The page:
Determinants of Alliance Portfolio Complexity and Its Effect on Innovative Performance of Companies

Authors


  • *We thank two anonymous referees, the editor (Anthony Di Benedetto), René Belderbos, and Pierre Mohnen for helpful comments on earlier drafts. The empirical analysis for this article has been performed using the remote access facility at Statistics Netherlands. The views expressed in this article are those of the authors and do not necessarily reflect the policies of Statistics Netherlands.

Address correspondence to: Geert Duysters, Eindhoven University of Technology and Tilburg University, 5612 AX, Eindhoven, The Netherlands. E-mail: G.M.Duysters@tue.nl. Tel: 31-40-2472170; and to Boris Lokshin, Faculty of Economics and Business Administration, University of Maastricht, PO Box 616, 6200 MD Maastricht, The Netherlands. E-mail: b.lokshin@os.unimaas.nl.

Abstract

Alliance formation is often described as a mechanism used by firms to increase voluntary knowledge transfers. Access to external knowledge has been increasingly recognized as a main source of a firm's innovativeness. A phenomenon that has recently emerged is alliance portfolio complexity. In line with recent studies this article develops a measure of portfolio complexity in technology partnerships in terms of diversity of elements of the alliance portfolio with which a firm must interact. The analysis considers an alliance portfolio that includes different partnership types (competitor, customer, supplier, and university and research center). So far factors that determine portfolio complexity and its impact on technological performance of firms have remained largely unexplored. This article examines firms' decisions to form alliance portfolios of foreign and domestic partners by two groups of firms: innovators (firms that are successful in introducing new products to the market), and imitators (firms that are successful at introducing products which are not new to the market). This study also assesses a nonlinear impact of the portfolio complexity measure on firms' innovative performance.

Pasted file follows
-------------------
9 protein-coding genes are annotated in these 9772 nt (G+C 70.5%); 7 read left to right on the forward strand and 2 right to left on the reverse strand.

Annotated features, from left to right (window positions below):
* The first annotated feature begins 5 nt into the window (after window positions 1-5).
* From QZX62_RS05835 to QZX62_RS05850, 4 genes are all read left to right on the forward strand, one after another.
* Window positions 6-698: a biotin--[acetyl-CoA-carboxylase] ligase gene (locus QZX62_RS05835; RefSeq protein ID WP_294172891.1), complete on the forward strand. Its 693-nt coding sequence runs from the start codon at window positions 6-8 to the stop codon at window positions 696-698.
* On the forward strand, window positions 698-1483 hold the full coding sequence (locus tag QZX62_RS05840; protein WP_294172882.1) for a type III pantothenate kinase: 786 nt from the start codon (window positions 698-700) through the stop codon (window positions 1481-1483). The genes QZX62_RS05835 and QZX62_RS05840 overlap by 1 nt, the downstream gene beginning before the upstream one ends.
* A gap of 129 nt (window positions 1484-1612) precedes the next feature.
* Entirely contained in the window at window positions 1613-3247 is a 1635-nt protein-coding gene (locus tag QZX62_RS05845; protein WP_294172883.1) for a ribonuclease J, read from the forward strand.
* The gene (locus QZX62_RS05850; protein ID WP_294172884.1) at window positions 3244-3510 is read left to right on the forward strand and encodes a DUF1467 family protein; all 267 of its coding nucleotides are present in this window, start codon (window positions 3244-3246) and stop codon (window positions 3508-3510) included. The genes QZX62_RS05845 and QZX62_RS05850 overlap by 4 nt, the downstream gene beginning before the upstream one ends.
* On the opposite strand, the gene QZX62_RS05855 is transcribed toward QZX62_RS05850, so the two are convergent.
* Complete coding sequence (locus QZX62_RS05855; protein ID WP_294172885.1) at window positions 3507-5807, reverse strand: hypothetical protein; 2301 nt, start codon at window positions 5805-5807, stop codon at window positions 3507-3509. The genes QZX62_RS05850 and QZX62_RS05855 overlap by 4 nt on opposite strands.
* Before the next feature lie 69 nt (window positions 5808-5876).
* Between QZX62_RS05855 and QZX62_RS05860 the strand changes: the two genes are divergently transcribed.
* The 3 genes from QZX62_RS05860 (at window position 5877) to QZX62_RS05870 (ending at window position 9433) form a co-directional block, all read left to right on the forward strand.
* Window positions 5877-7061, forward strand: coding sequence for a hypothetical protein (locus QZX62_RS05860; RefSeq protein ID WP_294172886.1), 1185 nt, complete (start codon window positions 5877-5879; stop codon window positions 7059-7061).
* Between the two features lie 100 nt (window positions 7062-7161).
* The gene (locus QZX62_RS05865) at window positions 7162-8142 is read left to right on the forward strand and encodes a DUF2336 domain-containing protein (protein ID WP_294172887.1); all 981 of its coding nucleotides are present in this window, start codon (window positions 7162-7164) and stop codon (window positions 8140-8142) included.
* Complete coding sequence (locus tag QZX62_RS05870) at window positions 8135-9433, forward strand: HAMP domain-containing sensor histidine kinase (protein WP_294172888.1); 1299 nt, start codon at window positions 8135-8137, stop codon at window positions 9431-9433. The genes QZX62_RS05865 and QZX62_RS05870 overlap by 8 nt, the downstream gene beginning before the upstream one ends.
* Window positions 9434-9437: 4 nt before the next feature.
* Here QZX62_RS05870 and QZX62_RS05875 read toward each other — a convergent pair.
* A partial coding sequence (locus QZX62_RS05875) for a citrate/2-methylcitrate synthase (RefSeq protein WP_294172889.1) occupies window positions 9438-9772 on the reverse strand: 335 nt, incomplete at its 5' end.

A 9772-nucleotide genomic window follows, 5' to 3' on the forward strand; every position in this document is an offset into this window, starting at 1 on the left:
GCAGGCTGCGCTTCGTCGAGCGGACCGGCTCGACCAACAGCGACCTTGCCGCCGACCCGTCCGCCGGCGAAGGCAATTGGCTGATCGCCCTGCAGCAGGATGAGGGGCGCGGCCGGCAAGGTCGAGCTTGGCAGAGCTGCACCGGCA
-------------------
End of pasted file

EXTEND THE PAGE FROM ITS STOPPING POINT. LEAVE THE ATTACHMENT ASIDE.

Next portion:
The empirical models are estimated using data on more than 1800 firms from two consecutive Community Innovation Surveys conducted in 1998 and 2000 in the Netherlands. The results suggest that alliance portfolios of innovators are broader in terms of the different types of alliance partners as compared to those of imitators. This finding underlines the importance of establishing a “radar function” of links to various different partners in accessing novel information. Specifically, the results indicate that foremost innovators have a strong propensity to form portfolios consisting of international alliances. This underlines the importance of this type of partnership in the face of the growing internationalization of R&D and global technology sourcing. Being an innovator or imitator also increases the propensity to form a portfolio of domestic alliances, relative to non-innovators; but this propensity is not stronger for innovators. Innovators appear to derive benefit from both intensive (exploitative) and broad (explorative) use of external information sources. The former type of sourcing is more important for innovators, while the latter is more important for imitators. Finally, alliance complexity is found to have an inverse U-shape relationship to innovative performance. On the one hand, complexity facilitates learning and innovativeness; on the other hand, each organization has a certain management capacity to deal with complexity which sets limits on the amount of alliance portfolio complexity that can be managed within the firm. This clearly suggests that firms face a certain cognitive limit in terms of the degree of complexity they can handle. Despite the noted advantages of an increasing level of alliance portfolio complexity firms will at a certain stage reach a specific inflection point after which marginal costs of managing complexity are higher than the expected benefits from this increased complexity.

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